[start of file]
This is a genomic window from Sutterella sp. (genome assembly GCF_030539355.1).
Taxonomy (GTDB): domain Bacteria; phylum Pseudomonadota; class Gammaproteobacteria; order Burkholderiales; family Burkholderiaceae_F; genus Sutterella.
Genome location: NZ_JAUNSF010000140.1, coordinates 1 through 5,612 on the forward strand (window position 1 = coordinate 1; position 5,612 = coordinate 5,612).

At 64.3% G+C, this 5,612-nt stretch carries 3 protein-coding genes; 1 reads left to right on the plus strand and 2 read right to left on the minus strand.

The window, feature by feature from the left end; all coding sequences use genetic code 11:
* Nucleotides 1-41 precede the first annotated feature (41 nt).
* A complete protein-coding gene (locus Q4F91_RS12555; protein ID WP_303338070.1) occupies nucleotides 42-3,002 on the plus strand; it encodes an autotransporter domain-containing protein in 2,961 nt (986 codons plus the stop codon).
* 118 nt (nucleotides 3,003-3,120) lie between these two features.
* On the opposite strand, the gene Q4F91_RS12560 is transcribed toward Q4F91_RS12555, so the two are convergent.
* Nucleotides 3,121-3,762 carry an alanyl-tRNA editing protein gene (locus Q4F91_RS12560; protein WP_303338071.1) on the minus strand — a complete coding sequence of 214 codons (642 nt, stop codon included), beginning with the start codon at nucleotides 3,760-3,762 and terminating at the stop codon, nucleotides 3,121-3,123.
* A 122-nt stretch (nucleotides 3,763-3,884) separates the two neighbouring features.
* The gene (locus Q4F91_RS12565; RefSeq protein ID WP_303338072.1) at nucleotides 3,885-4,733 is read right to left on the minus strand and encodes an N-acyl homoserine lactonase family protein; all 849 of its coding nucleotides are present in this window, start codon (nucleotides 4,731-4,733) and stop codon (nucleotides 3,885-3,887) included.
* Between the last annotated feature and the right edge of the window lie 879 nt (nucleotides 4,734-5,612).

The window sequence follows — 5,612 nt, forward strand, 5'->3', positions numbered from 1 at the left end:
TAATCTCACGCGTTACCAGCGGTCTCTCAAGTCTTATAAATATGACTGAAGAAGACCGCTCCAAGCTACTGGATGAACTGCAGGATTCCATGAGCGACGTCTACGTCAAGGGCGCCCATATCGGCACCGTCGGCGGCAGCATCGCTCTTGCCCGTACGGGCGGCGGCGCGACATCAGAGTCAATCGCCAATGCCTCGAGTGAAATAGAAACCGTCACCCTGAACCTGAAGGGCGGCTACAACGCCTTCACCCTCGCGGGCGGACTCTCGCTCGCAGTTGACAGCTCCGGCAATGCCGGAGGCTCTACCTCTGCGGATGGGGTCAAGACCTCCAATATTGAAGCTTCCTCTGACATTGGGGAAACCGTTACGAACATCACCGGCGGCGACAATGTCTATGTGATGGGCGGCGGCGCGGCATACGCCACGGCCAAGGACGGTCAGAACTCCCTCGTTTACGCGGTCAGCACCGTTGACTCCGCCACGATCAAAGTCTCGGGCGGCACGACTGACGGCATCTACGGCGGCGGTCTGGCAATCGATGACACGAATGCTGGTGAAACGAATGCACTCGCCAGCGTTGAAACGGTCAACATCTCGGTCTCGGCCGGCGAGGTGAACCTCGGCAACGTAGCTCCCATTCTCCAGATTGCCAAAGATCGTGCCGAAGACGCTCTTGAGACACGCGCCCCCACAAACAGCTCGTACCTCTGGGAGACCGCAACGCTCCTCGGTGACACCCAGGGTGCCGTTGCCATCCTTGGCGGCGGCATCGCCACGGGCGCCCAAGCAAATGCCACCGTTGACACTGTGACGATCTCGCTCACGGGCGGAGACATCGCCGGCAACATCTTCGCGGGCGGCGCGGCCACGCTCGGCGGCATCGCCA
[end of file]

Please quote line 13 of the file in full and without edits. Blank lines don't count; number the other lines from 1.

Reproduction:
* Between the last annotated feature and the right edge of the window lie 879 nt (nucleotides 4,734-5,612).